Saying she has a duty to perform as elected legislator, detained Senator Leila de Lima will ask the court to allow her to take part in deliberations of important bills in the Senate.
With the technology available, she said she could participate in the debates through electronic means.
De Lima, who is currently jailed at the Philippine National Police-Custodial Center in Camp Crame on charges of illegal drug trade, said her team is studying legal options to take.
Congress resumes sessions on May 2.
The Senate is expected to tackle controversial bills such as the death penalty, lowering of age of criminal responsibility and charter change.
“For more than two months since I was illegally jailed on sham charges, I have refused to allow political persecution and harassment I suffer under the hands of the present administration to prevent me from fulfilling my electoral mandate,” she said.
“I have work to do as a senator and I will continue to do so because I owe it to the more than 14 million Filipino people who voted me in office and represent them in the Senate. I hope I can participate in important debates in the Senate,” she added.
De Lima, chairperson of the committee on electoral reforms and people’s participation, continued to file bills and resolution even while in detention.
According to her, detained senators in the past were allowed to perform their legislative duties, including participation in Senate proceedings, while awaiting resolution of their cases.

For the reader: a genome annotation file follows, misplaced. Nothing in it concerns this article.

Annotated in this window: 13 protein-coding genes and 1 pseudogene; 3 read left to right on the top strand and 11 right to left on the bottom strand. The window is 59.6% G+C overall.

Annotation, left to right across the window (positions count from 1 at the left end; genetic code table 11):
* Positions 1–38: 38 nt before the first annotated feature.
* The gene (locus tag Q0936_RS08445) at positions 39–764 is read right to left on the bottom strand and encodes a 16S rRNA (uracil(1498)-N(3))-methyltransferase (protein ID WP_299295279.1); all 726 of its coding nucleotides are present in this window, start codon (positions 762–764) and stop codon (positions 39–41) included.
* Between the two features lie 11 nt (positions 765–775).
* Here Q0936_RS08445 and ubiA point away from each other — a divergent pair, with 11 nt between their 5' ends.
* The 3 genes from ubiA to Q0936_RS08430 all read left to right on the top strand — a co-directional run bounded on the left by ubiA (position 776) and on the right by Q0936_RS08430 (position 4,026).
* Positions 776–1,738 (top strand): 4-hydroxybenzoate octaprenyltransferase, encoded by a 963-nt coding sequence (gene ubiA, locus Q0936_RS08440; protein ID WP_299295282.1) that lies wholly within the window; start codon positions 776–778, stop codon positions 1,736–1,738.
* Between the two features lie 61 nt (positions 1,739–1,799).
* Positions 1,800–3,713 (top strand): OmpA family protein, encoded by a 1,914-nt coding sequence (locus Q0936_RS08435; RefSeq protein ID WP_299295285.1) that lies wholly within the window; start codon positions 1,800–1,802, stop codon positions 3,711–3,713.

“I have authored and sponsored important measures I promised the Filipino electorate to shepherd in the Senate. I have an electoral mandate to fulfill and it is my right to attend and participate in the proceedings in the Senate,” she said.
“Apart from my rights as a duly-elected senator, I have to invoke my rights as a political prisoner as provided and protected under Philippine laws and jurisprudence as well as the International Convention on Civil and Political Rights,” she added.
In 1950s, she recalled, former Sen. Justiniano Montano was charged with the non-bailable offense of multiple murders but was allowed to post bail to perform his senatorial duties.
Sometime in 2008, the Senate under the leadership of then Senate President Aquilino Pimentel allowed then detained Senator Antonio Trillanes IV to participate in Senate proceedings through teleconferencing.